Tuesday, June 12, 2018
The Patron Saint Of Liars by Ann Patchett
In the 1960's, it was still a family disgrace if a woman got pregnant outside of matrimony. With abortion an illegal operation, women were forced into marriages which had little chance of survival or they disappeared for six months or so, supposedly to visit an aunt or travel somewhere. In reality, they entered homes for unwed mothers which were set up to allow the woman to stay during her pregnancy. The baby was taken from her right after birth and given to adoptive parents.
St. Elizabeth's is such a home. It was in Kentucky and the girls that came there came from all over the United States. They formed friendships but as soon as the baby arrived, the girls left hoping that chapter of their lives was closed.
Rose was a different case. She was married but decided that life with her husband was a mistake and that she just didn't love him. She left California without a word one day and drove across country to St. Elizabeth's. Rose didn't tell anyone she was married. She just let everyone assume her story was the same as the other girls. Also, unlike the others, Rose didn't leave and didn't give up her baby. She helped in the kitchen and after her baby's birth, stayed on to cook for everyone. She married Son, the man who helped with all the repairs and upkeep of the home and they raised the baby, Cecelia together.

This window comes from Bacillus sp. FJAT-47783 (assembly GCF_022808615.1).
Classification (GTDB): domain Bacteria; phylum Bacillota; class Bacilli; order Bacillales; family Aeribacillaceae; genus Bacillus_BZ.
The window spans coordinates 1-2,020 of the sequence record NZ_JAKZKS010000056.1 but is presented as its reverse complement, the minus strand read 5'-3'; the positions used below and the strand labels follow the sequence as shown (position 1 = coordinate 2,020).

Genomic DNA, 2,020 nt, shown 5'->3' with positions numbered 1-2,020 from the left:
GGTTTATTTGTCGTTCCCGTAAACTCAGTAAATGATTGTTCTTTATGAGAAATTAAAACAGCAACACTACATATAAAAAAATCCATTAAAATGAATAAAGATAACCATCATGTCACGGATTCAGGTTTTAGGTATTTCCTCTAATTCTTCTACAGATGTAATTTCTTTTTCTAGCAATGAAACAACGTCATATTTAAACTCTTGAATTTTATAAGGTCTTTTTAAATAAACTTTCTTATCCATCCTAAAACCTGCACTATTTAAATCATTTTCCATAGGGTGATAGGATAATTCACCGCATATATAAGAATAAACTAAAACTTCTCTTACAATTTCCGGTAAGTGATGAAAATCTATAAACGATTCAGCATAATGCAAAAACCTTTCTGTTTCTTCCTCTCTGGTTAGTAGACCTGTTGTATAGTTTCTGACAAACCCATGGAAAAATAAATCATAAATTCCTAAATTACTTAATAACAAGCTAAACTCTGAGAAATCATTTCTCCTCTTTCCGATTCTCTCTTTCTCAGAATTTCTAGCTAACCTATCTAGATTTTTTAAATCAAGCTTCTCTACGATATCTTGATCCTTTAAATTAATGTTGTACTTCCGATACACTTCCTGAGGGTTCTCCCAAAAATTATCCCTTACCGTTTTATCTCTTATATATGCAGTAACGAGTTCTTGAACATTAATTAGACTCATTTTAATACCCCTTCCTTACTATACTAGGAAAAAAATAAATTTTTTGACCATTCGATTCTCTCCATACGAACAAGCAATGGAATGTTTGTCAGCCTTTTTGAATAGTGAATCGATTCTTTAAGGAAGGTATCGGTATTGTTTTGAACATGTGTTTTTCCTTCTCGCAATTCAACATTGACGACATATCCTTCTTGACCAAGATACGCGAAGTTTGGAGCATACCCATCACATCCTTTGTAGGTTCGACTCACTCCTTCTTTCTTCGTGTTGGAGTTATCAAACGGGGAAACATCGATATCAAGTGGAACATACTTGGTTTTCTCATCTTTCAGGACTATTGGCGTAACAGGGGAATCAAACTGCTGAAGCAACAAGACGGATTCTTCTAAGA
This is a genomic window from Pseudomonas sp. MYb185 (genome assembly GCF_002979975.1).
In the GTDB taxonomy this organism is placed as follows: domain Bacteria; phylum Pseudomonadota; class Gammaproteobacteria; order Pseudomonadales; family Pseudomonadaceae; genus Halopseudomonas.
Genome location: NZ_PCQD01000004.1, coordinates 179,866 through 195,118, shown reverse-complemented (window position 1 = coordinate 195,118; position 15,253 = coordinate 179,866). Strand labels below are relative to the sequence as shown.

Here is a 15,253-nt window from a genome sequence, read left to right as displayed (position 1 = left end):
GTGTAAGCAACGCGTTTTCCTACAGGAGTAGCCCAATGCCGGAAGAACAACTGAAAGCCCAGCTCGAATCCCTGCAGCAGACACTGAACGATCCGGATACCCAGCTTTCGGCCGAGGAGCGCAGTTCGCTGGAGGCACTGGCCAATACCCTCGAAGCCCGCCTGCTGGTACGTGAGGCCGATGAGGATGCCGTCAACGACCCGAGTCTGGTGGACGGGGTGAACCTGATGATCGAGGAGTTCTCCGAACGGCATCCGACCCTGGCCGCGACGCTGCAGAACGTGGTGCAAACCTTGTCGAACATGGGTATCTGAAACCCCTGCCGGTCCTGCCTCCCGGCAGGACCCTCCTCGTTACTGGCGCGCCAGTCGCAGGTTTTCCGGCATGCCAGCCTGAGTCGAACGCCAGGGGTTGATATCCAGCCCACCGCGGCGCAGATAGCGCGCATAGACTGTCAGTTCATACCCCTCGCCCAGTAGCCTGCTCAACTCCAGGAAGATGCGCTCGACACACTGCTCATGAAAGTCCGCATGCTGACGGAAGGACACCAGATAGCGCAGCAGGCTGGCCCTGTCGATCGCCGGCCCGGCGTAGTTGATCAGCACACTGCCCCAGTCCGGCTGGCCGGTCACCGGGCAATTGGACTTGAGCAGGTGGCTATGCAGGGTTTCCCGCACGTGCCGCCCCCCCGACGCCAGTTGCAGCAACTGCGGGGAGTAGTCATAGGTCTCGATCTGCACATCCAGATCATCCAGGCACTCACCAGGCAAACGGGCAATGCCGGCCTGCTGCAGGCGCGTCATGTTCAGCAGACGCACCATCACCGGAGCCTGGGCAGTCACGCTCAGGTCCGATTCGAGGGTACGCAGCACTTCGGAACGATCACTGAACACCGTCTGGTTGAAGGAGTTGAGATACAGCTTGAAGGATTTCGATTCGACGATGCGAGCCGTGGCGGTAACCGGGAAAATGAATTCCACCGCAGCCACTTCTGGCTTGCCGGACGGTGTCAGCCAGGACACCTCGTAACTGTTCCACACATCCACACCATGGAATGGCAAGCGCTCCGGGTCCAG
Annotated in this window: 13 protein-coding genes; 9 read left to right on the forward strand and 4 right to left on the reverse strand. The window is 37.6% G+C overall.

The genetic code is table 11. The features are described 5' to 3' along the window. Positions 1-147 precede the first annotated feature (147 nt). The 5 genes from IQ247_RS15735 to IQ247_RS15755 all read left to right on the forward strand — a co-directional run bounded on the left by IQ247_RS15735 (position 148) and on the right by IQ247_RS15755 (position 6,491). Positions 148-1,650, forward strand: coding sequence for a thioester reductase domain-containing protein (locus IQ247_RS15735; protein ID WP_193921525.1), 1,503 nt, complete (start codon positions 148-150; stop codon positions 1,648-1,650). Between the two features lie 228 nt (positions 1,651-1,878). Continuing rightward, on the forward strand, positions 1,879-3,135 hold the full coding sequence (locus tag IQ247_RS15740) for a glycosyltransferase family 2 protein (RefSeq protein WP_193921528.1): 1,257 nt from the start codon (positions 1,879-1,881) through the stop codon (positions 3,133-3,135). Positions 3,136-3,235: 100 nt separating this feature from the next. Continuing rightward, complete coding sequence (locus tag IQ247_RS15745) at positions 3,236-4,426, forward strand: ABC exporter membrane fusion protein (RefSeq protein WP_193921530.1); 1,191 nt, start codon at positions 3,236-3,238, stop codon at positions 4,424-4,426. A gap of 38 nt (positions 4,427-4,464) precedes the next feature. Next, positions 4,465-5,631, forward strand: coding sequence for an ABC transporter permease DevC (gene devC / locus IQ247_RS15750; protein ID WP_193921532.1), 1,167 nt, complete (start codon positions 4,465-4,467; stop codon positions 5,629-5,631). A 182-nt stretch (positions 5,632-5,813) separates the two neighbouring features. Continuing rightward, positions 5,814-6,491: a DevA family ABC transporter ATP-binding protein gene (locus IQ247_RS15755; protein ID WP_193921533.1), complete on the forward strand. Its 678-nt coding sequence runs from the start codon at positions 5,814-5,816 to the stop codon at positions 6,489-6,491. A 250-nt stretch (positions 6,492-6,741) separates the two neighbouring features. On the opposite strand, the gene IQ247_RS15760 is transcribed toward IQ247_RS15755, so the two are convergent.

Ann Patchett's forte as an author is creating believable characters, giving them backstories and telling their lives in a way that the reader wants to continue to see what happens next. In this novel, she has created three such characters, Rose, Son and Cecelia. Each tells the story from their own perspective and the reader soon grows to know more than any one of the characters do about their own lives since the other character's viewpoints are also clear to them while opaque to the other characters. This book is recommended for readers of literary fiction.